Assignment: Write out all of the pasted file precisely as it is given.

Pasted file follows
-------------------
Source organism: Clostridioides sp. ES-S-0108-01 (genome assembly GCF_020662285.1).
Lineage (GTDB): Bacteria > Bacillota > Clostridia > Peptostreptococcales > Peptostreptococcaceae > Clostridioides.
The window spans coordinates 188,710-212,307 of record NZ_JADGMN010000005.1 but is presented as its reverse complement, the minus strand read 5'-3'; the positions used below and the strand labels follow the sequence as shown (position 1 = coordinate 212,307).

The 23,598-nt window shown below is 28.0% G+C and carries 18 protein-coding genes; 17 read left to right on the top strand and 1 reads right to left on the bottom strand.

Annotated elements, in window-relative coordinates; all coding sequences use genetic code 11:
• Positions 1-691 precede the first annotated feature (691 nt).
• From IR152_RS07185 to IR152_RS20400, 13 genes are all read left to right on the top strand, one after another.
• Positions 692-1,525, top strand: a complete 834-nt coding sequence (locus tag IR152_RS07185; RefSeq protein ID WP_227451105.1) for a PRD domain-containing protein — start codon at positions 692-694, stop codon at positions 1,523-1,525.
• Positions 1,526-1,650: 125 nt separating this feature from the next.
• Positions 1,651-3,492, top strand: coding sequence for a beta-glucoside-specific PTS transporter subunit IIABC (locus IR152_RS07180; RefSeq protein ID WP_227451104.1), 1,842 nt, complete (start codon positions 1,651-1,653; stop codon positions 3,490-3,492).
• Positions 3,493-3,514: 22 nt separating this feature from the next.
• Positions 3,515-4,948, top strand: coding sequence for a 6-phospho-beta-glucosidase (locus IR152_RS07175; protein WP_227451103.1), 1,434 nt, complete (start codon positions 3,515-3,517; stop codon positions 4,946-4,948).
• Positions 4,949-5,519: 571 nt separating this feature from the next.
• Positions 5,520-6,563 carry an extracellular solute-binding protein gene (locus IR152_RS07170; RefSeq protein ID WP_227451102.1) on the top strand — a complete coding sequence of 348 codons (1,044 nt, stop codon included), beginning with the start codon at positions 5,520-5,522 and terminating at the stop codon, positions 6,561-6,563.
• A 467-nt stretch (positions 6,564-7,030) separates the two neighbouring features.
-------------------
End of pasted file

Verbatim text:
Source organism: Clostridioides sp. ES-S-0108-01 (genome assembly GCF_020662285.1).
Lineage (GTDB): Bacteria > Bacillota > Clostridia > Peptostreptococcales > Peptostreptococcaceae > Clostridioides.
The window spans coordinates 188,710-212,307 of record NZ_JADGMN010000005.1 but is presented as its reverse complement, the minus strand read 5'-3'; the positions used below and the strand labels follow the sequence as shown (position 1 = coordinate 212,307).

The 23,598-nt window shown below is 28.0% G+C and carries 18 protein-coding genes; 17 read left to right on the top strand and 1 reads right to left on the bottom strand.

Annotated elements, in window-relative coordinates; all coding sequences use genetic code 11:
• Positions 1-691 precede the first annotated feature (691 nt).
• From IR152_RS07185 to IR152_RS20400, 13 genes are all read left to right on the top strand, one after another.
• Positions 692-1,525, top strand: a complete 834-nt coding sequence (locus tag IR152_RS07185; RefSeq protein ID WP_227451105.1) for a PRD domain-containing protein — start codon at positions 692-694, stop codon at positions 1,523-1,525.
• Positions 1,526-1,650: 125 nt separating this feature from the next.
• Positions 1,651-3,492, top strand: coding sequence for a beta-glucoside-specific PTS transporter subunit IIABC (locus IR152_RS07180; RefSeq protein ID WP_227451104.1), 1,842 nt, complete (start codon positions 1,651-1,653; stop codon positions 3,490-3,492).
• Positions 3,493-3,514: 22 nt separating this feature from the next.
• Positions 3,515-4,948, top strand: coding sequence for a 6-phospho-beta-glucosidase (locus IR152_RS07175; protein WP_227451103.1), 1,434 nt, complete (start codon positions 3,515-3,517; stop codon positions 4,946-4,948).
• Positions 4,949-5,519: 571 nt separating this feature from the next.
• Positions 5,520-6,563 carry an extracellular solute-binding protein gene (locus IR152_RS07170; RefSeq protein ID WP_227451102.1) on the top strand — a complete coding sequence of 348 codons (1,044 nt, stop codon included), beginning with the start codon at positions 5,520-5,522 and terminating at the stop codon, positions 6,561-6,563.
• A 467-nt stretch (positions 6,564-7,030) separates the two neighbouring features.